Learn about Mechanics
This course provides an understanding of machines. As such it forms a foundation for understanding the scope and nature of machines; possibilities for achieving more efficient work outcomes with machines; how to make better choices of what machine to use for what job, and how to manage and maintain machinery you use.
Machines include obvious things such as cars and garden equipment; but also machinery used in factories, offices and other workplaces, and machines used to make life easier in our houses, from kitchen appliances to vacuum cleaners. A kitchen food processor is a machine, and are cars and robots. This course is relevant to all of these things.
When you better understand machines, you have a greater capacity to work in any industry.
Lesson 1. Introduction to Engines and Motors
- Power Sources
- Steam Engine
- Engine Operating Cycle
- Engine parts
- Four stroke Ignition Engine Cycle
- Two Stroke Ignition Engine Cycle
- Electric motors
- Parts of an electric motor
- AC and DC motors
- Induction and Synchronous motors
- Applied tasks - Changing a wheel, Mending a puncture
Lesson 2. Engine Characteristics
- Measurements and mechanical principles
- Force, Load, Pressure
- Atmospheric pressure, Absolute pressure
- Force of gravity, Centre of gravity, Specific gravity
- Density, Vacuum, Volumetric efficiency
- Work, Power, Energy
- Pistons - motion, bore, piston displacement
- Compression ratio
- Engine efficiency
- Features of electric motors
- Applied tasks - spark plugs
Lesson 3. Machines and their parts
- Parts of a machine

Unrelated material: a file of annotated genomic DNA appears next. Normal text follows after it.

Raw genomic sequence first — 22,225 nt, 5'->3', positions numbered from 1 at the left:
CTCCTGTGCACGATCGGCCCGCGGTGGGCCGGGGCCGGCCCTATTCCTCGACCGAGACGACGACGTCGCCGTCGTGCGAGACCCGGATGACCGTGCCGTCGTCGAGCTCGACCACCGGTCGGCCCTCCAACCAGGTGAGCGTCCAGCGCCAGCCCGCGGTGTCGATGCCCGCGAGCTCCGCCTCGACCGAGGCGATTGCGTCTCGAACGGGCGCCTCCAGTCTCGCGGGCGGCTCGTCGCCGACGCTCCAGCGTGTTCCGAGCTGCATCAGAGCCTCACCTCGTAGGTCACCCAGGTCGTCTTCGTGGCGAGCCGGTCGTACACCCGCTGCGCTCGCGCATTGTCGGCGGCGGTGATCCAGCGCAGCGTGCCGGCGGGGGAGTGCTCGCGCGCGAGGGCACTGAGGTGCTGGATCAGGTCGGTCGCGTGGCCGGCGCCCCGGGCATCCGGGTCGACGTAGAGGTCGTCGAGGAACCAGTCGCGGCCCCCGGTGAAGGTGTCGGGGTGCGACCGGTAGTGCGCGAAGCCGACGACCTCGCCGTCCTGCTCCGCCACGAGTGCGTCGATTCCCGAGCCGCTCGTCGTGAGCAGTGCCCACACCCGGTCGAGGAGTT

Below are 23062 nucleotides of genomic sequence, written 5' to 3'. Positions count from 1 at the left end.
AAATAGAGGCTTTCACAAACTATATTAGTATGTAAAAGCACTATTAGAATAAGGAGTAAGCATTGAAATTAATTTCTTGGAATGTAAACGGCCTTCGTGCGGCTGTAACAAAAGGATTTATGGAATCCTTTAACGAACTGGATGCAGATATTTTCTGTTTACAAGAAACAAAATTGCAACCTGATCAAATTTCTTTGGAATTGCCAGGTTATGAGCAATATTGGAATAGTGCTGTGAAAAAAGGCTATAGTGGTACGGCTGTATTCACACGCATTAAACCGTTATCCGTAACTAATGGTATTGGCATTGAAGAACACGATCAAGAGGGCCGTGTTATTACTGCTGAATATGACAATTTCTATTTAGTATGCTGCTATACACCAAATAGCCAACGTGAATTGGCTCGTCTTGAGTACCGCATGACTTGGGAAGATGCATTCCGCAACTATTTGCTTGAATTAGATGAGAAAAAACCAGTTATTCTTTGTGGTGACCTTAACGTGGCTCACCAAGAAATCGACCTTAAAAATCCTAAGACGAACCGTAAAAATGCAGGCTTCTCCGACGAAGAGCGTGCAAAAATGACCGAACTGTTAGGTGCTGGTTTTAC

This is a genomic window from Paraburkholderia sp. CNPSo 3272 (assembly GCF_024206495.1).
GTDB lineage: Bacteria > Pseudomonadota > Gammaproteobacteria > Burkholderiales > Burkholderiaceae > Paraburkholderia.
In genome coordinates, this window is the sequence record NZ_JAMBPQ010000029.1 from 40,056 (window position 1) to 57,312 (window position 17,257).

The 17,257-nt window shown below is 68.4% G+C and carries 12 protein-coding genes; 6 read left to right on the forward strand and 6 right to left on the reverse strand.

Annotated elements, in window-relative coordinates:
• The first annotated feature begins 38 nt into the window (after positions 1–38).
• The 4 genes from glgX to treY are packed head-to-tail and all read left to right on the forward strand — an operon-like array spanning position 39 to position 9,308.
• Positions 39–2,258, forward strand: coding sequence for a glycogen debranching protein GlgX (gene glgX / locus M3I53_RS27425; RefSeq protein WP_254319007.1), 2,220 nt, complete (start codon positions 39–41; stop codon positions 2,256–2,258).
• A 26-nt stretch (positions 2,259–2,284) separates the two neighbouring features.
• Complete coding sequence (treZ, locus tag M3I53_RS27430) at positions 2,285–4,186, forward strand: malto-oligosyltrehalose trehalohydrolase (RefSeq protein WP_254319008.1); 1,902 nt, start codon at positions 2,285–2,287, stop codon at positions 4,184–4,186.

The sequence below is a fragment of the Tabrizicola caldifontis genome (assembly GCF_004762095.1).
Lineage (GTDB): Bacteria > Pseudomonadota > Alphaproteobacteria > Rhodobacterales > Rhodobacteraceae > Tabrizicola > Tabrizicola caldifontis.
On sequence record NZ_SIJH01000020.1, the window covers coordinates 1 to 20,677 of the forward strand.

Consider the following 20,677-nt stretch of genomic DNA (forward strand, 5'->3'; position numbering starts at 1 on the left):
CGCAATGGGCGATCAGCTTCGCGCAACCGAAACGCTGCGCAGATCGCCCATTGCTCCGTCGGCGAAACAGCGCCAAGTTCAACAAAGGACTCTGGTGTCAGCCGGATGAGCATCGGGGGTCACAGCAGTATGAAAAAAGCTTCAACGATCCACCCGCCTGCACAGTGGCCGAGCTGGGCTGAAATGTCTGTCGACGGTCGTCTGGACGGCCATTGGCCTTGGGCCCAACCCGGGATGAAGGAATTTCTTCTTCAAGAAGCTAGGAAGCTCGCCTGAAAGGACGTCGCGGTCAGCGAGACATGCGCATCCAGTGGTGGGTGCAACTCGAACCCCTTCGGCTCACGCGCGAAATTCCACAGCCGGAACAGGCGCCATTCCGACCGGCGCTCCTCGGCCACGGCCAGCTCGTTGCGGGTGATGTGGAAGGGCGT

- Engine systems
- Lubrication system
- Cooling system
- Fuel system
- Transmission -gearbox, clutch, transmission, drive shaft, PTO
- Power source
- Ignition system - distributor, Coil pack
- Other machines
Lesson 4. Drive Mechanisms -Transmissions, Gears, Belts
- Cog drive machinery
- Belt drive machinery
- Transmission drive machinery
- The transmission system
- Differential unit
- Applied tasks - replacing drive belts
Lesson 5. Managing Deterioration
- Splash feed lubrication system
- Pressure system
- Combination pressure and splash
- Oil contamination
- Cooling system - air cooling, water cooling
- Lubrication - oil viscosity
- Types of filter systems
- Materials deterioration
- Properties of materials - metals, non ferrous alloys
- Applied tasks: servicing filters
Lesson 6. Optimising Function and Longevity
- Controlling power
- Carburettors - float system, number of barrels, injectors
- Exhaust systems
- Catalytic converter
- Intercooling, waste gate, blow off valves, twin vs single turbo, boost controller
- Applied tasks - servicing a carburettor
Lesson 7. Brake Systems
- Drum versus disc brake
- Drum brakes and shoe pad
- Disc brakes
- Pneumatic, Hydraulic and Electric Brakes
- ABS - Anti lock brake system
- Regenerative braking
- Applied tasks - servicing brakes
- Jacking up a vehicle
- Changing disc brakes
- Changing drum brakes
- Motor cycle and push bike brakes
Lesson 8. The Mechanics Workshop – equipment, tools, safety etc
- Tool maintenance
- Work bench
- Vices and clamps
- Lifts, ramps, jacks, ladders
- Tightening pullers
- Generators, battery chargers
- Cleaning equipment
- Grinders, sharpening equipment
- Work pits, hoists
- Measuring equipment
- Hand tools
- Spanners and Allen keys
- Pliers and grips
- Cutting equipment
- Hammers, chisels, punches
- Tap and die cutters
- Lubrication equipment
- Power tools - Drills, saws
- Soldering and welding
- Explain how different types of engines and motors work.
- Describe the features that differentiate the quality and work capacity of engines; one from another.
- Describe the scope and nature of components of a machine.
- Explain different ways of converting the movement of energy to perform useful work tasks.
- Describe how machinery can deteriorate over time, and responses to both prevent and repair deterioration.